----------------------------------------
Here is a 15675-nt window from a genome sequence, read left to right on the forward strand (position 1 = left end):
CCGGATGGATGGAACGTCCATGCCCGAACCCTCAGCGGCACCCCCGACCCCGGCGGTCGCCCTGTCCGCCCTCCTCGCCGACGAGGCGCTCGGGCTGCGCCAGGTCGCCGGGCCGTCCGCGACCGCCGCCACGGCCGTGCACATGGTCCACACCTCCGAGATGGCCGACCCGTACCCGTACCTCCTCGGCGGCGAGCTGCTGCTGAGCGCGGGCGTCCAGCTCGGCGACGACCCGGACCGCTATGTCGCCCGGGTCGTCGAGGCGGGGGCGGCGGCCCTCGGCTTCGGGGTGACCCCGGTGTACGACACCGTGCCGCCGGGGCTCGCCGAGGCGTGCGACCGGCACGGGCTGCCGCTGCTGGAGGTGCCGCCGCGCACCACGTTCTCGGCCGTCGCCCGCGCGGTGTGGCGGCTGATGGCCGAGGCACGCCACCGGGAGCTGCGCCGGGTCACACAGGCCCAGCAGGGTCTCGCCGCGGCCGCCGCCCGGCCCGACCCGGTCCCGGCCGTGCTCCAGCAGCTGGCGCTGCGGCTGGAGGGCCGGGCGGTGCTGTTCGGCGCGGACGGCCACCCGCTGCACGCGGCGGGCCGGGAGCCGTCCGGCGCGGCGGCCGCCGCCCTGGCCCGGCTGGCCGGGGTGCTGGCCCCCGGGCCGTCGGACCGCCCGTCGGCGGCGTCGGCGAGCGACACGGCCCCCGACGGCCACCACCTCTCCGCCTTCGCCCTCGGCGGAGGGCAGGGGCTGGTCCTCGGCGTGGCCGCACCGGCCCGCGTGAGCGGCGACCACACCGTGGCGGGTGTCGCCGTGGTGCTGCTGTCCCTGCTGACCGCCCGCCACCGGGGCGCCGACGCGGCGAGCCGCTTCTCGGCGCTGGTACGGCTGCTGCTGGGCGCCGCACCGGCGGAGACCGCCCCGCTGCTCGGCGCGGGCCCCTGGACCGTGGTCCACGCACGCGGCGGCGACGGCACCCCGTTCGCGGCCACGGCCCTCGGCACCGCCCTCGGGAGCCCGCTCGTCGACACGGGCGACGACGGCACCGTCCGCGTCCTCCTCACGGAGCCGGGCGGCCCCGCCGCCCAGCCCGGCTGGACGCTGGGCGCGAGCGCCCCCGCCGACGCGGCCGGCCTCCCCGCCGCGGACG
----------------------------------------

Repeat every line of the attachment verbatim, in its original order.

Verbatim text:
Here is a 15675-nt window from a genome sequence, read left to right on the forward strand (position 1 = left end):
CCGGATGGATGGAACGTCCATGCCCGAACCCTCAGCGGCACCCCCGACCCCGGCGGTCGCCCTGTCCGCCCTCCTCGCCGACGAGGCGCTCGGGCTGCGCCAGGTCGCCGGGCCGTCCGCGACCGCCGCCACGGCCGTGCACATGGTCCACACCTCCGAGATGGCCGACCCGTACCCGTACCTCCTCGGCGGCGAGCTGCTGCTGAGCGCGGGCGTCCAGCTCGGCGACGACCCGGACCGCTATGTCGCCCGGGTCGTCGAGGCGGGGGCGGCGGCCCTCGGCTTCGGGGTGACCCCGGTGTACGACACCGTGCCGCCGGGGCTCGCCGAGGCGTGCGACCGGCACGGGCTGCCGCTGCTGGAGGTGCCGCCGCGCACCACGTTCTCGGCCGTCGCCCGCGCGGTGTGGCGGCTGATGGCCGAGGCACGCCACCGGGAGCTGCGCCGGGTCACACAGGCCCAGCAGGGTCTCGCCGCGGCCGCCGCCCGGCCCGACCCGGTCCCGGCCGTGCTCCAGCAGCTGGCGCTGCGGCTGGAGGGCCGGGCGGTGCTGTTCGGCGCGGACGGCCACCCGCTGCACGCGGCGGGCCGGGAGCCGTCCGGCGCGGCGGCCGCCGCCCTGGCCCGGCTGGCCGGGGTGCTGGCCCCCGGGCCGTCGGACCGCCCGTCGGCGGCGTCGGCGAGCGACACGGCCCCCGACGGCCACCACCTCTCCGCCTTCGCCCTCGGCGGAGGGCAGGGGCTGGTCCTCGGCGTGGCCGCACCGGCCCGCGTGAGCGGCGACCACACCGTGGCGGGTGTCGCCGTGGTGCTGCTGTCCCTGCTGACCGCCCGCCACCGGGGCGCCGACGCGGCGAGCCGCTTCTCGGCGCTGGTACGGCTGCTGCTGGGCGCCGCACCGGCGGAGACCGCCCCGCTGCTCGGCGCGGGCCCCTGGACCGTGGTCCACGCACGCGGCGGCGACGGCACCCCGTTCGCGGCCACGGCCCTCGGCACCGCCCTCGGGAGCCCGCTCGTCGACACGGGCGACGACGGCACCGTCCGCGTCCTCCTCACGGAGCCGGGCGGCCCCGCCGCCCAGCCCGGCTGGACGCTGGGCGCGAGCGCCCCCGCCGACGCGGCCGGCCTCCCCGCCGCGGACG